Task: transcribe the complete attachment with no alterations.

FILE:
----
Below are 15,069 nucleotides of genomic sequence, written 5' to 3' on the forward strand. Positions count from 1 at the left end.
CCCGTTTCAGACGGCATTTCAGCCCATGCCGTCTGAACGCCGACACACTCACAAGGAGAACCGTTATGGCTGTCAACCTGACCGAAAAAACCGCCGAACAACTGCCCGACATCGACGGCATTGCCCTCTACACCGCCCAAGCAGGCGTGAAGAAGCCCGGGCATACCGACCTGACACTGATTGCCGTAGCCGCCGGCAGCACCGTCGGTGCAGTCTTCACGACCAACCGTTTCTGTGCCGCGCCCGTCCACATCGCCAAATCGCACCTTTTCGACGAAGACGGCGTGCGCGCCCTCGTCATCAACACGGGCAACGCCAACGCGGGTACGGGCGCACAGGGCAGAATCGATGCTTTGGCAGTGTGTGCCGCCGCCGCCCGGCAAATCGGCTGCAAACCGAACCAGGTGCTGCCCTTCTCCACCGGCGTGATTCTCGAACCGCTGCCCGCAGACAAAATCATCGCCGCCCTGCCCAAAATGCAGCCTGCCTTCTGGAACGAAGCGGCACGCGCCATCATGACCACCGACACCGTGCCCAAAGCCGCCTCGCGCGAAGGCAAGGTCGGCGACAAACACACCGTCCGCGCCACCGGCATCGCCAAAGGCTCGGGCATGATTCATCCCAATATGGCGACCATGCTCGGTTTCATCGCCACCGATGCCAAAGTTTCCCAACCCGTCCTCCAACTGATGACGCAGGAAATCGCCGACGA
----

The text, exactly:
Below are 15,069 nucleotides of genomic sequence, written 5' to 3' on the forward strand. Positions count from 1 at the left end.
CCCGTTTCAGACGGCATTTCAGCCCATGCCGTCTGAACGCCGACACACTCACAAGGAGAACCGTTATGGCTGTCAACCTGACCGAAAAAACCGCCGAACAACTGCCCGACATCGACGGCATTGCCCTCTACACCGCCCAAGCAGGCGTGAAGAAGCCCGGGCATACCGACCTGACACTGATTGCCGTAGCCGCCGGCAGCACCGTCGGTGCAGTCTTCACGACCAACCGTTTCTGTGCCGCGCCCGTCCACATCGCCAAATCGCACCTTTTCGACGAAGACGGCGTGCGCGCCCTCGTCATCAACACGGGCAACGCCAACGCGGGTACGGGCGCACAGGGCAGAATCGATGCTTTGGCAGTGTGTGCCGCCGCCGCCCGGCAAATCGGCTGCAAACCGAACCAGGTGCTGCCCTTCTCCACCGGCGTGATTCTCGAACCGCTGCCCGCAGACAAAATCATCGCCGCCCTGCCCAAAATGCAGCCTGCCTTCTGGAACGAAGCGGCACGCGCCATCATGACCACCGACACCGTGCCCAAAGCCGCCTCGCGCGAAGGCAAGGTCGGCGACAAACACACCGTCCGCGCCACCGGCATCGCCAAAGGCTCGGGCATGATTCATCCCAATATGGCGACCATGCTCGGTTTCATCGCCACCGATGCCAAAGTTTCCCAACCCGTCCTCCAACTGATGACGCAGGAAATCGCCGACGA